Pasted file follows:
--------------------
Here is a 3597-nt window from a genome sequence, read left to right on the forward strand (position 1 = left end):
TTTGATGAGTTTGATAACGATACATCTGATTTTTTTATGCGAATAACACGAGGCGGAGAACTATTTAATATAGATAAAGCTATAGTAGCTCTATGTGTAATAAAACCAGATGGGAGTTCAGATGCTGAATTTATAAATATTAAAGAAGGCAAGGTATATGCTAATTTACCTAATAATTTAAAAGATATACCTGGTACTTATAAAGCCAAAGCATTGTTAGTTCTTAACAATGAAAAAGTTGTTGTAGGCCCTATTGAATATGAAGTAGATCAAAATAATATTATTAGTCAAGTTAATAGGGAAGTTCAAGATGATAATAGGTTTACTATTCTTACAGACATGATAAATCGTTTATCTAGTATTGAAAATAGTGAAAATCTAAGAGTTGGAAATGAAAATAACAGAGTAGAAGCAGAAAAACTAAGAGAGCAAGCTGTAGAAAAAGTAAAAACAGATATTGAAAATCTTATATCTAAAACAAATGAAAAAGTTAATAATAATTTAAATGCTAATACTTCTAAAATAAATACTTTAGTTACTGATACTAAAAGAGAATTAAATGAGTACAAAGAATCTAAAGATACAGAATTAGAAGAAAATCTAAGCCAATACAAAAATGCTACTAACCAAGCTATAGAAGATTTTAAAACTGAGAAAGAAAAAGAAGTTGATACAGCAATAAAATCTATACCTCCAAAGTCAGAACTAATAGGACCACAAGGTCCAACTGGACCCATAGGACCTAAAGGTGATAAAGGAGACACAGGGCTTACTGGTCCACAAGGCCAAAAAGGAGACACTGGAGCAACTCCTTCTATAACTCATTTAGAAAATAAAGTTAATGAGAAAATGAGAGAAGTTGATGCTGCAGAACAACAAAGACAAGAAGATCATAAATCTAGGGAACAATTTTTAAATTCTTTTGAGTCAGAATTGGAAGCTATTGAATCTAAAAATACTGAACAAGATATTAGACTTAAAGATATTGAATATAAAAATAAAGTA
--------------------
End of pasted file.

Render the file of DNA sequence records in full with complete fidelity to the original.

Here is a 3597-nt window from a genome sequence, read left to right on the forward strand (position 1 = left end):
TTTGATGAGTTTGATAACGATACATCTGATTTTTTTATGCGAATAACACGAGGCGGAGAACTATTTAATATAGATAAAGCTATAGTAGCTCTATGTGTAATAAAACCAGATGGGAGTTCAGATGCTGAATTTATAAATATTAAAGAAGGCAAGGTATATGCTAATTTACCTAATAATTTAAAAGATATACCTGGTACTTATAAAGCCAAAGCATTGTTAGTTCTTAACAATGAAAAAGTTGTTGTAGGCCCTATTGAATATGAAGTAGATCAAAATAATATTATTAGTCAAGTTAATAGGGAAGTTCAAGATGATAATAGGTTTACTATTCTTACAGACATGATAAATCGTTTATCTAGTATTGAAAATAGTGAAAATCTAAGAGTTGGAAATGAAAATAACAGAGTAGAAGCAGAAAAACTAAGAGAGCAAGCTGTAGAAAAAGTAAAAACAGATATTGAAAATCTTATATCTAAAACAAATGAAAAAGTTAATAATAATTTAAATGCTAATACTTCTAAAATAAATACTTTAGTTACTGATACTAAAAGAGAATTAAATGAGTACAAAGAATCTAAAGATACAGAATTAGAAGAAAATCTAAGCCAATACAAAAATGCTACTAACCAAGCTATAGAAGATTTTAAAACTGAGAAAGAAAAAGAAGTTGATACAGCAATAAAATCTATACCTCCAAAGTCAGAACTAATAGGACCACAAGGTCCAACTGGACCCATAGGACCTAAAGGTGATAAAGGAGACACAGGGCTTACTGGTCCACAAGGCCAAAAAGGAGACACTGGAGCAACTCCTTCTATAACTCATTTAGAAAATAAAGTTAATGAGAAAATGAGAGAAGTTGATGCTGCAGAACAACAAAGACAAGAAGATCATAAATCTAGGGAACAATTTTTAAATTCTTTTGAGTCAGAATTGGAAGCTATTGAATCTAAAAATACTGAACAAGATATTAGACTTAAAGATATTGAATATAAAAATAAAGTA